In This Episode You'll Hear About:
- How skipping class senior year actually lead him to pursue an Ivy League education at Columbia University in New York City.
- How he sharpened his selling chops pushing Lingonberry pancakes at IHOP.
- How life is all about options and how important it is to keep yours open.
- How he ended up moonlighting as a card-carrying food critic and founding Zagat’s first internship program.
- How a fateful injury ended his dreams of being a pro-athlete, but spurred his journey into finance and on to become a successful entrepreneur.
- How Kevin Plank from Under Armour helped him decide to become a founder.
- How he came up with the name for Veev, why he decided to start a spirits company, and the challenges he faced branding a “healthier” alcohol.
- The unusual approach he used to raise capital for Veev.
- The biggest challenges they faced and the importance of focus as a founder.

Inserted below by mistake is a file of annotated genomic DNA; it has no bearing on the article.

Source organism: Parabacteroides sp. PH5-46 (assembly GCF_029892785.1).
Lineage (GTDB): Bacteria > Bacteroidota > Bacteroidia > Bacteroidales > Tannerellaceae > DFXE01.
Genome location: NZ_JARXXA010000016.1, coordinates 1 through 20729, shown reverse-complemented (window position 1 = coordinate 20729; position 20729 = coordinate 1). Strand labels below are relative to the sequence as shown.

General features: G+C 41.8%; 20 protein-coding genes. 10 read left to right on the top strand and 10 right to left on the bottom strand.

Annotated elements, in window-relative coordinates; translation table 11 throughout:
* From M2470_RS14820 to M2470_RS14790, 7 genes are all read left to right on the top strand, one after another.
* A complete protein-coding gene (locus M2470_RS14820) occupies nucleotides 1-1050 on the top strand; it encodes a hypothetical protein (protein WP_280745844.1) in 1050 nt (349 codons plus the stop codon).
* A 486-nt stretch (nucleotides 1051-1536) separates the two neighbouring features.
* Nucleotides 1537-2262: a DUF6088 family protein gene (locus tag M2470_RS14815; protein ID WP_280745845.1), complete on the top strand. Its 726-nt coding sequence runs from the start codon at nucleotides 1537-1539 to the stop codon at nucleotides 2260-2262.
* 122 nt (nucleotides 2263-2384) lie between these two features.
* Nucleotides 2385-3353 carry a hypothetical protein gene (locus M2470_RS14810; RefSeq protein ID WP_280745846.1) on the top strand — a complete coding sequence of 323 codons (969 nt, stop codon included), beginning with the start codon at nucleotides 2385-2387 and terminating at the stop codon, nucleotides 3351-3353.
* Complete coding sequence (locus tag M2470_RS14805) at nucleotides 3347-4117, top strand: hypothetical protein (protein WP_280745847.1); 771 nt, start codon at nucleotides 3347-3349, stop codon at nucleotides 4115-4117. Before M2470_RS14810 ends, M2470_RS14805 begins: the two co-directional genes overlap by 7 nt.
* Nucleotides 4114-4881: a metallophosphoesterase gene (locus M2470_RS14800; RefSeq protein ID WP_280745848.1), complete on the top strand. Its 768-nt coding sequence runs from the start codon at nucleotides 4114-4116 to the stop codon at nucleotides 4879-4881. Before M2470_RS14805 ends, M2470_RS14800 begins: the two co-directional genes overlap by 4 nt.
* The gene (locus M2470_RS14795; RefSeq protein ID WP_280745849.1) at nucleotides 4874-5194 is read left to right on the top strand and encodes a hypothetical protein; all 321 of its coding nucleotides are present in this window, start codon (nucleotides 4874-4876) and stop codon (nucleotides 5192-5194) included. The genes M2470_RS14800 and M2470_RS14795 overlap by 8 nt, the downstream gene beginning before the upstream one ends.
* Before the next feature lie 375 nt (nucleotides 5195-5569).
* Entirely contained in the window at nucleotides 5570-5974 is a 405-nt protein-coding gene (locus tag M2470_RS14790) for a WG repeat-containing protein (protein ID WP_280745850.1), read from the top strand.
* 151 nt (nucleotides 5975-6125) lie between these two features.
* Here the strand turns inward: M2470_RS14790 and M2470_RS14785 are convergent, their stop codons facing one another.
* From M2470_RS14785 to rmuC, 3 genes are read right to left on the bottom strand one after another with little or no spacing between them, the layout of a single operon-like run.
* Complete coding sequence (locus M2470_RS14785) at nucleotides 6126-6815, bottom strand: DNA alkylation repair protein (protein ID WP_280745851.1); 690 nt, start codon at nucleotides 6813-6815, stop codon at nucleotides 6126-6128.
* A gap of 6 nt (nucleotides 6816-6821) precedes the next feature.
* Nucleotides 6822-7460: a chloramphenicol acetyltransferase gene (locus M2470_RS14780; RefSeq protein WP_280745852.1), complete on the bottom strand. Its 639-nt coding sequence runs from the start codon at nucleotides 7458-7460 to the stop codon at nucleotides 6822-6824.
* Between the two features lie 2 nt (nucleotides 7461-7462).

- Some of the most useful tips from his best-selling book: Shortcut Your Startup.
- His exit strategy from Veev and his advice on strategies for getting your company acquired. (Hint: pre-court your buyers).
- Re-inventing the wheel — the creation of his investment firm and platform M13.
- His take on founder burnout and how to keep employee morale high.
- His biggest takeaway and his number ONE piece of advice for new startups!
To Find Out More:
"Life's just about options and so the more options you have the better it'll probably turn out."
“I was not the person who always knew what he wanted to do.”
"If you're starting a company and you think you might want to sell it, make every decision from the beginning with that in mind.”
“Always balance getting in the trenches with analysis paralysis.”
"You're doing things you've never done before. You either have this incredible gut or really good people around you because being asked to do things that you've never done every day is really tricky.”
“Do what you do best and outsource the rest.”
“Being an entrepreneur is like being a hopeless romantic — it’s better to have loved and lost than to have never loved at all.”